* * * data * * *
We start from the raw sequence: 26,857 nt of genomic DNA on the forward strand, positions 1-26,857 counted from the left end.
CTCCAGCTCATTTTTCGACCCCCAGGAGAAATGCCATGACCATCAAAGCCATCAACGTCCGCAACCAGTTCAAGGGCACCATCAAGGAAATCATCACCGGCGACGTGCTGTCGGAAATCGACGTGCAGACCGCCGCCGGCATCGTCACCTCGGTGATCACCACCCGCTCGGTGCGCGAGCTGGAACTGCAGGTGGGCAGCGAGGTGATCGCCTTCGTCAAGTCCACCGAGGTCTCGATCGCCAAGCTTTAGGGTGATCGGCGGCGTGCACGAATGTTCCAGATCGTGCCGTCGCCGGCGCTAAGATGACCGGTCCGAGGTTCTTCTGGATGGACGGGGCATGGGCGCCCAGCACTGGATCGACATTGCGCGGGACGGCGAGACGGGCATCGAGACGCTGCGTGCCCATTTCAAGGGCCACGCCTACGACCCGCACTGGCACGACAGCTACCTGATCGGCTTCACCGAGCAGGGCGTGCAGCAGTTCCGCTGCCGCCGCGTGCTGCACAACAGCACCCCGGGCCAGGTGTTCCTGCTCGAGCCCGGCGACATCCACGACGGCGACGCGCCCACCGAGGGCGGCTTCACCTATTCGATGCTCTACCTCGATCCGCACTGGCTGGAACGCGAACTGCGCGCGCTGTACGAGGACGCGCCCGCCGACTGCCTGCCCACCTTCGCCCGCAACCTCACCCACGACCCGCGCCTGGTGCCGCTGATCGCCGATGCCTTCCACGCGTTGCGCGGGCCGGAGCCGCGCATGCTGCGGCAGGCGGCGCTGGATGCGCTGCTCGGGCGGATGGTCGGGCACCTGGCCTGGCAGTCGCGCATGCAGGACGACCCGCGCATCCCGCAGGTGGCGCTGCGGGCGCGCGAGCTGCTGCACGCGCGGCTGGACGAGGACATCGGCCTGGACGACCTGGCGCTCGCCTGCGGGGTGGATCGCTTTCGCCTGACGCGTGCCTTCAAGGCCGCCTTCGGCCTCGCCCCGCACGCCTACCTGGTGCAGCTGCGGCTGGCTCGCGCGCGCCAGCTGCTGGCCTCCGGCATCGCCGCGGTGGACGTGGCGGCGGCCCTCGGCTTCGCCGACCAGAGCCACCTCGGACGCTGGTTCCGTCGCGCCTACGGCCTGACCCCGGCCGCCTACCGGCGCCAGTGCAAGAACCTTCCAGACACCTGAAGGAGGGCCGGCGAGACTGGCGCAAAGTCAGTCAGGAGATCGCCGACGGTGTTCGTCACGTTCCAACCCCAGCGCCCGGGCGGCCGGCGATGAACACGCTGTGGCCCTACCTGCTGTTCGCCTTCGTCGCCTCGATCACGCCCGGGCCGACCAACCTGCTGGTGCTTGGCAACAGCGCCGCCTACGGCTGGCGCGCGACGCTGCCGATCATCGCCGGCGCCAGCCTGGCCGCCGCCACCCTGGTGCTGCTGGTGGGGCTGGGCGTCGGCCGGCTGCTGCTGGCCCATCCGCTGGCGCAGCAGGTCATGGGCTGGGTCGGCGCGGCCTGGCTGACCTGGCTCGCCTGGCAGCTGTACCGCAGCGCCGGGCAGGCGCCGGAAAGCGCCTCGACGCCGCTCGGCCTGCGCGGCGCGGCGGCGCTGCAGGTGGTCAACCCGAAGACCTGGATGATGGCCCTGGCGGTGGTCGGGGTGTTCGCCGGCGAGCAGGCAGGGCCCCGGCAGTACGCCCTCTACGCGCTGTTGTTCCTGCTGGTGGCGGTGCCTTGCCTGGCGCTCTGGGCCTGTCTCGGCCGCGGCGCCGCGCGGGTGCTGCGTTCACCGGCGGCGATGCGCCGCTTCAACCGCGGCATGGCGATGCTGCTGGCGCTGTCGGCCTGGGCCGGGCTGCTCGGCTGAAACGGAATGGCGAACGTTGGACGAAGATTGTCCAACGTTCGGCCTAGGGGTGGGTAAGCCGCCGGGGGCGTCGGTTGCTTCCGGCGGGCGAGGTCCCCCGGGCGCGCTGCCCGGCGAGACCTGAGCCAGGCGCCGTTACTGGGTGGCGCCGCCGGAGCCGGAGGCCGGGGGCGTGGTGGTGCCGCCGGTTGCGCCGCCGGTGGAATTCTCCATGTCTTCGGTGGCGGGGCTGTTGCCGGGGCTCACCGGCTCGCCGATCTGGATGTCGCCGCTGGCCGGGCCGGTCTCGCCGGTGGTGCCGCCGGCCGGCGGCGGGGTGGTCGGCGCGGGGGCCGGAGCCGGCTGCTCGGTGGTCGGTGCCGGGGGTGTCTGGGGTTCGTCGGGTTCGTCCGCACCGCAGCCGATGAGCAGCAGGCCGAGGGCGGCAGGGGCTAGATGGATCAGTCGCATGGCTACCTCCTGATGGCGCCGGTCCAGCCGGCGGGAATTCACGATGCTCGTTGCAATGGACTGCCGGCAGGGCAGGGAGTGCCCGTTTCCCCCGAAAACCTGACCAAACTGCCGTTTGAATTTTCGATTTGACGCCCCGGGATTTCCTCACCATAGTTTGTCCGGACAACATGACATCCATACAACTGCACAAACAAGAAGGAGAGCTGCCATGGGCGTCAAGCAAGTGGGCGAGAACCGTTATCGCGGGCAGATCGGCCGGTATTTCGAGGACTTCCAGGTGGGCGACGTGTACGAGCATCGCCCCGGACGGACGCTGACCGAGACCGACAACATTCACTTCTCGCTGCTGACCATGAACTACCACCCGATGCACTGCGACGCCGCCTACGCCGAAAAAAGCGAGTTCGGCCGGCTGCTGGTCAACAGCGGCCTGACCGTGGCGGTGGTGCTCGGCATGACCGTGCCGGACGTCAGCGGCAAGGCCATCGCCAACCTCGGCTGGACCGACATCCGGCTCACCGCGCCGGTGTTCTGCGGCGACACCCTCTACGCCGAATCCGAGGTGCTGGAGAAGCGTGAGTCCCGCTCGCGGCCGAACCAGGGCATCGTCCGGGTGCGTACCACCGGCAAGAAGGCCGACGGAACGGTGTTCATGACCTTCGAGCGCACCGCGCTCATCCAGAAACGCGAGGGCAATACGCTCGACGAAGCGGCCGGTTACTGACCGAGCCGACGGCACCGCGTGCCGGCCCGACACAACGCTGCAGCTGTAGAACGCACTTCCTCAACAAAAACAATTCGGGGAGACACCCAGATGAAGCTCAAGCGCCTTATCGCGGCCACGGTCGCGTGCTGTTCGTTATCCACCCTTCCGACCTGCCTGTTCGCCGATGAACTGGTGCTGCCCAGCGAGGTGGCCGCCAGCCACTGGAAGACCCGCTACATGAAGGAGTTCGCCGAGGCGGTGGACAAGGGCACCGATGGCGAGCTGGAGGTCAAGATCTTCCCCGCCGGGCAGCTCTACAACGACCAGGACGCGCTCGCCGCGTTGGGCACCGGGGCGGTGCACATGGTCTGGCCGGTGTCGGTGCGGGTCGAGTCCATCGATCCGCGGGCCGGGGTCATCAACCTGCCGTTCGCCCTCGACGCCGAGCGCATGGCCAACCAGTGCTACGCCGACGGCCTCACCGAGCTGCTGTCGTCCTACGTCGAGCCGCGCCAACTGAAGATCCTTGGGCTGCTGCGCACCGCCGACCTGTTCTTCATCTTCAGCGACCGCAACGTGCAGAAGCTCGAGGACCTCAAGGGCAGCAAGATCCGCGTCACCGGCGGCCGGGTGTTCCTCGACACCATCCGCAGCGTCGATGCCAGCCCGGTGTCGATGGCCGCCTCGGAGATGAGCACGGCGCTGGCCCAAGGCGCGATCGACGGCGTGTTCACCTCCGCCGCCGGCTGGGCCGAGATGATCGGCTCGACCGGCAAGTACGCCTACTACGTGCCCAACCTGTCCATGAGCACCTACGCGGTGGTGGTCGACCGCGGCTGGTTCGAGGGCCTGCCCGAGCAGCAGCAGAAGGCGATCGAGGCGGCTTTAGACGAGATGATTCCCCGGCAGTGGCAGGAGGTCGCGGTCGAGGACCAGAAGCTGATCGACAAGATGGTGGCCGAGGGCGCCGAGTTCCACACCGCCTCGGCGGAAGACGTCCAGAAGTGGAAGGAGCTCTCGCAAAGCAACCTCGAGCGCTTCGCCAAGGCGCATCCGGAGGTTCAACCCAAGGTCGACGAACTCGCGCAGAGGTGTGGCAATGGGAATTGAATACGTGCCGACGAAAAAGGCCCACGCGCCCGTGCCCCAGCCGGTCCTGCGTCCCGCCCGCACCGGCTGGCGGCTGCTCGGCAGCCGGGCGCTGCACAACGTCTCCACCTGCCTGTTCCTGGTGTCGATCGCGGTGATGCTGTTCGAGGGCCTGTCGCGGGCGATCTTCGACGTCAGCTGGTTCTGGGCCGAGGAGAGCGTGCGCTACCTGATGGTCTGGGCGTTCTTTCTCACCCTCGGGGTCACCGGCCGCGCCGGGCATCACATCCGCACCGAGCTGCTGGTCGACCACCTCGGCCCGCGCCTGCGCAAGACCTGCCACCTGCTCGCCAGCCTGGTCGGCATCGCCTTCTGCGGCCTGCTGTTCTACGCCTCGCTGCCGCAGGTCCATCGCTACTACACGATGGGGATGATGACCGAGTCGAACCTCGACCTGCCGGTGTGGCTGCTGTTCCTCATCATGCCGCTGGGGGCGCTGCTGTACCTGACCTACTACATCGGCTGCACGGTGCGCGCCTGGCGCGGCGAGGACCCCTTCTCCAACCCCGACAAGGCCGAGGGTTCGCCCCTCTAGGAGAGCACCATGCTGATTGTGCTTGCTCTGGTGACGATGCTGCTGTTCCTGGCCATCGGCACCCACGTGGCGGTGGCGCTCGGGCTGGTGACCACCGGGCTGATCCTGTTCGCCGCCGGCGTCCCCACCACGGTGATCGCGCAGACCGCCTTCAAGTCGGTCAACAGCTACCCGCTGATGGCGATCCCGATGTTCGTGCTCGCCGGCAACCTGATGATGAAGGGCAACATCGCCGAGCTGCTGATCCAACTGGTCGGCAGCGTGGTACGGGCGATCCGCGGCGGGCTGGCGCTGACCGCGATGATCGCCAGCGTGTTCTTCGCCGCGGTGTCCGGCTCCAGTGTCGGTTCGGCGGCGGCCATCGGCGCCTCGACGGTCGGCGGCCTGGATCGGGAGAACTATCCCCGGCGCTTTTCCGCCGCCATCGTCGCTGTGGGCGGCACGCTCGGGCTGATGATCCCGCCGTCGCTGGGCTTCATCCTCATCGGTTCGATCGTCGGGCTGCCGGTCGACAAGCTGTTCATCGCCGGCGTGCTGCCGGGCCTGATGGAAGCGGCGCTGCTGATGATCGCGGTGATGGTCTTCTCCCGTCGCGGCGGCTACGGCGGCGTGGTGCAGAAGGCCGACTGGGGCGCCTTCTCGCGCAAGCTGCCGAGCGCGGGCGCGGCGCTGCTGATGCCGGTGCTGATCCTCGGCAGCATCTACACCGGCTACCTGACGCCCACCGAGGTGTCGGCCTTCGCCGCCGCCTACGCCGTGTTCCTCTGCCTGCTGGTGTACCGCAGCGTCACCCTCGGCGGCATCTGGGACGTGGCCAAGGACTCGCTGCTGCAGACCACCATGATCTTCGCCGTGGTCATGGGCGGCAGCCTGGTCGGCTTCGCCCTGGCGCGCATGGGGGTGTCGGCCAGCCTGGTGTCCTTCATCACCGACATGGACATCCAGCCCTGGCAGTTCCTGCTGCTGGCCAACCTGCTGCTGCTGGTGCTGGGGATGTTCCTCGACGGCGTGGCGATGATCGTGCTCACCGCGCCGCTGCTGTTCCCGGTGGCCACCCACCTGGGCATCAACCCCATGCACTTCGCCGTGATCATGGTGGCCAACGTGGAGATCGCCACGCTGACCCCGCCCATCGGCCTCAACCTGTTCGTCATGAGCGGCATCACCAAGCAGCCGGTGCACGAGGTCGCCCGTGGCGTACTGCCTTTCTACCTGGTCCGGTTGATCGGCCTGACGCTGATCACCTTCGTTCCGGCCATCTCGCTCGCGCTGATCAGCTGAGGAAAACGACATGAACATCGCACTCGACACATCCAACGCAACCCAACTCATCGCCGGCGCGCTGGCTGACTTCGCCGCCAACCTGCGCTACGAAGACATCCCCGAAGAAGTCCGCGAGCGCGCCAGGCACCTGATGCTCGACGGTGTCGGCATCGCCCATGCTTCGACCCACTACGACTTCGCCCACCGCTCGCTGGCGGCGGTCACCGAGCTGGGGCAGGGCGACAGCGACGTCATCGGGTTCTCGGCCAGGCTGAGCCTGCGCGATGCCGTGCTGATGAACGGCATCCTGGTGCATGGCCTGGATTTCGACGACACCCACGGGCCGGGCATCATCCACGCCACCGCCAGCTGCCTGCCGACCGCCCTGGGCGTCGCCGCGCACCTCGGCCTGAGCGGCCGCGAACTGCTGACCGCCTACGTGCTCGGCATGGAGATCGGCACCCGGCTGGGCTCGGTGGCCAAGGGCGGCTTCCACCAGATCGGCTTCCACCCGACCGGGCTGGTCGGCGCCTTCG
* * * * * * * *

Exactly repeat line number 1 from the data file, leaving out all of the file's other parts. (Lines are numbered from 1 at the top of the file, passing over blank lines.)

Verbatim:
We start from the raw sequence: 26,857 nt of genomic DNA on the forward strand, positions 1-26,857 counted from the left end.